"My only books were woman's looks, And folly's all they've taught me."
"When once the young heart of a maiden is stolen, The maiden herself will steal after it soon."
"Tis never too late for delight, my dear."
During the few weeks of Lent, whether or not we regard the season as having any restraining claim upon our consciences, it would be good for all of us to take the opportunity to show hospitality, instead of entertaining. The things are not synonymous. Hospitality opens doors of welcome, "hoping for nothing again." There is nothing commercial about it. Let us seek out the lonely, the burdened, those who have few pleasures, whom we may know, and give them a "thoroughly good time."
If our merry-makings have a character peculiar to the season, we shall assuredly lose nothing of enjoyment.
"Lenten festivities" have an incongruous sound, but we believe in these days that it is "religious" to be happy and to try to make others so, if we but use inno≠cent means. One way leading to success is to link our pleasures with ultimate good to others.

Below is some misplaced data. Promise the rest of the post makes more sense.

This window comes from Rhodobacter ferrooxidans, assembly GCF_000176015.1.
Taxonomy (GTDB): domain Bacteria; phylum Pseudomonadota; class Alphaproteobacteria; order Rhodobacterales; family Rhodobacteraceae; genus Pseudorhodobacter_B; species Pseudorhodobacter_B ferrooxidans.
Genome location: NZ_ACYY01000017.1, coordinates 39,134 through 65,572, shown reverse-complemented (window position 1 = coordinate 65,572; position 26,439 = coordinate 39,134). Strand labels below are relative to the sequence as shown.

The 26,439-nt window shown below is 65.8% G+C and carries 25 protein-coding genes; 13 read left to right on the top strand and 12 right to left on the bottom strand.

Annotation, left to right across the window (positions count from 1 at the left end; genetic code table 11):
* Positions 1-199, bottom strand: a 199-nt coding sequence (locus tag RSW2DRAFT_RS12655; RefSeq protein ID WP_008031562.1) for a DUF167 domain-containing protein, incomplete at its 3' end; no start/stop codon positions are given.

Sewing societies have great vogue in Lent, but their novelty has certainly passed by. Why not try a " Kaffeeklatsch," at which the company of friends make "layettes" for the little babies of the very poor?
A "Kaffeeklatsch," or, being interpreted, "Coffee and Chatter," is a variation of the afternoon tea. Being of German origin, with the coffee should be served the various kinds of cake and bread peculiar to that people ózwieback, pretzels, sandwiches made from brown